When you go to a website and you can’t find how much something costs, you feel frustrated. You’re saying to yourself, “I can’t find what I’m looking for. I’m trying to give you my money, but you’re not allowing me to do it."

Instead of sticking around on that website, you're probably going to continue your search on other sites until you get the answer you're looking for. And you'll be happy to do business with a company that gives you that information upfront.

This company built trust with you by giving you the information you were searching for to help you make your purchasing decision.

This is what inbound is all about.

An inbound approach is human, customer-centered, focused on a specific persona, educates and helps first, and delivers an overall superior customer experience.

Inbound is a way of doing business by simply bringing so much value to the marketplace that the market can’t help but trust you. And because of that trust, ultimately many buyers will give you their business. That’s the essence of inbound; they come to you because you’re so attractive and so valuable to the marketplace.

You want to start at the end of the buyers' journey with your inbound content strategy with those ready to buy and then, later on, work your way back through to the awareness stage.

buyers journey

No matter what space you're in, there are five content categories that have been shown to generate more revenue than any other content topics:

  1. Cost
  2. Comparisons
  3. Problems
  4. Reviews
  5. Best in class

Writing about these topics, which not many people are willing to, will show buyers that you care about their questions, even if that means they don't do business with you.

Today's modern buyers don't want to be sold to. They want information in their hands to make their own decisions.

When you're a buyer looking for answers to your questions, you want to find a company that is honest and thorough. That's why it's important for companies to make it easy for you to find those answers. And if a company goes out of its way to do that, it'll earn your trust and business.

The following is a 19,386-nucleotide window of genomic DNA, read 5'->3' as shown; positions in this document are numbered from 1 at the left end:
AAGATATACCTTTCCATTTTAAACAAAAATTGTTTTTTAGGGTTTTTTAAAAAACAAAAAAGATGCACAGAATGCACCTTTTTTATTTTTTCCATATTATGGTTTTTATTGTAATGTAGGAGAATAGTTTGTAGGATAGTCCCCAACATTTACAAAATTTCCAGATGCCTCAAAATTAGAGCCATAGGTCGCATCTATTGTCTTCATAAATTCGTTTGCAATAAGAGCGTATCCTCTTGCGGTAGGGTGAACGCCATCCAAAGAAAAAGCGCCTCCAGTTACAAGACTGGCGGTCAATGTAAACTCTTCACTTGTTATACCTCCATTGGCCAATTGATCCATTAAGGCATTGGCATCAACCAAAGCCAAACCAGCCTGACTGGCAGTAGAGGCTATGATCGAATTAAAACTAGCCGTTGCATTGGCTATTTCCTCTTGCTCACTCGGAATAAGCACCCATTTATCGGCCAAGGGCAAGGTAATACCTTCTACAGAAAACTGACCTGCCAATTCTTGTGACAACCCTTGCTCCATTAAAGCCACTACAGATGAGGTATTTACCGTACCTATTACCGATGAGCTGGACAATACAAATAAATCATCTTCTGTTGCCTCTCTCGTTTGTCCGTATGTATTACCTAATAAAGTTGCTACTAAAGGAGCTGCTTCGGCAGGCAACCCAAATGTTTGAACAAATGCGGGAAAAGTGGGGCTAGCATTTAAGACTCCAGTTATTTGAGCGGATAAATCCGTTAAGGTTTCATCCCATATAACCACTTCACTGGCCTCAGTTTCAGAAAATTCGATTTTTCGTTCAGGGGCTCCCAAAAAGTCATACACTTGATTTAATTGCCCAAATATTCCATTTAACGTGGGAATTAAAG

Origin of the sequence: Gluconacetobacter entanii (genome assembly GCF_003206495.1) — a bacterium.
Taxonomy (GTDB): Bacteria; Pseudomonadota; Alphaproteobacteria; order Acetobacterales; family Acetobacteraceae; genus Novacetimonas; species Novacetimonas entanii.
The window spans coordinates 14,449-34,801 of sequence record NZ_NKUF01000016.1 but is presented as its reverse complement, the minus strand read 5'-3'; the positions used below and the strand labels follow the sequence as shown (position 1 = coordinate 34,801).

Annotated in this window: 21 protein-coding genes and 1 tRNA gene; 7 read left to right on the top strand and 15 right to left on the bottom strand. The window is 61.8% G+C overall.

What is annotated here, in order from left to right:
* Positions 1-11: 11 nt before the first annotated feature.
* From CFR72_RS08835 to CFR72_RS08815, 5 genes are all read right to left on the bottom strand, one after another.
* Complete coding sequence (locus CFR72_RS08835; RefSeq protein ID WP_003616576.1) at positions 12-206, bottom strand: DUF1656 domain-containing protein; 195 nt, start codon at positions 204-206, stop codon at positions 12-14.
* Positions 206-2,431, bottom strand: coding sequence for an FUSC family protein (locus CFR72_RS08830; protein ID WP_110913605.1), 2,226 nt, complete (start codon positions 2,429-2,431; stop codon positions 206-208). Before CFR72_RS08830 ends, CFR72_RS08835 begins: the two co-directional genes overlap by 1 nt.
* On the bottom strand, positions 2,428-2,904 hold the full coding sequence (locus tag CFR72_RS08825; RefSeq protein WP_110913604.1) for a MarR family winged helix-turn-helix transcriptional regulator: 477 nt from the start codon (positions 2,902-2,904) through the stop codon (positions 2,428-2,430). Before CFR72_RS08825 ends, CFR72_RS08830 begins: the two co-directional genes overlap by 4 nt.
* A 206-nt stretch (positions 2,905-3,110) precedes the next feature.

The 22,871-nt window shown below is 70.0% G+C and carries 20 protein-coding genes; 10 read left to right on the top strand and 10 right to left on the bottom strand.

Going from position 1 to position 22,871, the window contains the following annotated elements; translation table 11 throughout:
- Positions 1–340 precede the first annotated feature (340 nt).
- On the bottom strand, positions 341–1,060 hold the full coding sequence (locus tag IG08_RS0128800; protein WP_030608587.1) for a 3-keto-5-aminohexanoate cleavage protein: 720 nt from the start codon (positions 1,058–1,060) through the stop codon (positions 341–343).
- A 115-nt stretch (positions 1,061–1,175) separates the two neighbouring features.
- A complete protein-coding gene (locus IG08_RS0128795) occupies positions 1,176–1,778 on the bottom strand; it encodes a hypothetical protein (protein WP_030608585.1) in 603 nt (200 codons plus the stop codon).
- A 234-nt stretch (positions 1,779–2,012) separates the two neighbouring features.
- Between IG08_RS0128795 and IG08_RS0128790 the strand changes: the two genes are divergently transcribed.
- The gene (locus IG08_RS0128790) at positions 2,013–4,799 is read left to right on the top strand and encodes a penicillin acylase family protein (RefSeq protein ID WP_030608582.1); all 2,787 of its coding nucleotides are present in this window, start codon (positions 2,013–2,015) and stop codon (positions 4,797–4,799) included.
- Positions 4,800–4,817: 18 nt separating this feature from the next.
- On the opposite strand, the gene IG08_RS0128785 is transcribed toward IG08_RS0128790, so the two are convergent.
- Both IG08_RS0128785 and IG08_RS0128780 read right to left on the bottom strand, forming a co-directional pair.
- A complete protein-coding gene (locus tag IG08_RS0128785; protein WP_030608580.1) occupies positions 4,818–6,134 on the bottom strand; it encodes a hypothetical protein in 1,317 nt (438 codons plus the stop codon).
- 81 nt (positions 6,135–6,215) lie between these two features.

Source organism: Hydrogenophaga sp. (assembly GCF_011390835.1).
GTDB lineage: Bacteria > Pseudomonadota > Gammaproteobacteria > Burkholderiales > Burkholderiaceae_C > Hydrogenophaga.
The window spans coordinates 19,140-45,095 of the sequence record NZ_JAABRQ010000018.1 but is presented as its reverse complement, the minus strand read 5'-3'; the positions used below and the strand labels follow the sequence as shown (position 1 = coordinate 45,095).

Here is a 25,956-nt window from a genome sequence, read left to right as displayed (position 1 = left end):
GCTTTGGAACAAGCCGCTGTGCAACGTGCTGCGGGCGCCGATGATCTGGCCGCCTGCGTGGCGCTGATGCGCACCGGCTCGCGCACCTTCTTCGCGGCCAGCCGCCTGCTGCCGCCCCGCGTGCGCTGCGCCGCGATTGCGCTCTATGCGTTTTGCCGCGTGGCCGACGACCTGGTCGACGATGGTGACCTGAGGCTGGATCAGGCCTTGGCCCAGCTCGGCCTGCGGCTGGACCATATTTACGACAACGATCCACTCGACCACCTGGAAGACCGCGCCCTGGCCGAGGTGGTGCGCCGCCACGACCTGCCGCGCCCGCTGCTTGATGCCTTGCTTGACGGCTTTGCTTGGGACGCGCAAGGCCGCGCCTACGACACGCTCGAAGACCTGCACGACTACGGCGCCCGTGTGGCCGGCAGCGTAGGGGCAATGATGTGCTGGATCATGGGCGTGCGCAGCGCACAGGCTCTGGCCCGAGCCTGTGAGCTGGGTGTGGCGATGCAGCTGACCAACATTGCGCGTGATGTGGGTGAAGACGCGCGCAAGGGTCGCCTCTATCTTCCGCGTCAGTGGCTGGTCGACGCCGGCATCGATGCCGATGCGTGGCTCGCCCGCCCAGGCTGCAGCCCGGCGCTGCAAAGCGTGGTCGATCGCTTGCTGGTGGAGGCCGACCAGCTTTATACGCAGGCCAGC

Smart companies don't shy away from difficult topics. They acknowledge them and show their customers that they're willing to address them head-on.

Additionally, these same companies quickly point out who they are NOT a good fit for and what makes them not a good fit.

They understand the way people think when they buy their products and services. 


If want to see your company grow, you need to establish yourself as the go-to resource in your industry. That means being willing to answer any and every question your customers have, even the tough ones. If you're honest and open, your customers will trust you more, and you'll win their business.

Chapter 5:

Assignment Selling: Using Content to Your Advantage

What is your greatest sales tool? The majority of companies would say it’s not their content. 

Most sales teams don’t use content in the sales process because they don't see its value.

Salespeople should see every piece of content produced as another tool in their toolbox. Tools that give them a definitive advantage over the competition. 

That’s why we start in the decision stage of the buyers' journey. 

Every decision stage question aligns with the biggest fears, questions, and concerns that prospects – your good-fit buyers – have. We want to ease their fears and answer their questions even before they talk to a salesperson face-to-face.

Prospects should already know the answers to their questions so that by the time we get to the actual sales appointments, we sell. 

But the reality is that we spend too much time teaching in sales appointments and not enough time selling. 

If you provide your sales team with content, they can focus on selling to people who are actually interested in buying instead of wasting time on those who aren't a good fit.

This is called Assignment Selling, and it can save your sales reps a lot of time and effort. By using educational content to address common concerns and questions, your team can be more efficient and effective in their sales conversations.


Our goal, especially as marketers, is to be the best teachers so our salespeople can be the best at closing deals. We can use their knowledge and expertise to create content that is used to teach.


Chapter 6:

Video: Not Just for Marketers

A recent study shows that as many as 91% of consumers want to see more online video content from companies.

With an increasing demand for video, we as marketers must strike while the iron is hot. 

If your marketing strategy doesn't include video, you won't be able to connect with prospects who prefer and engage with video over written content.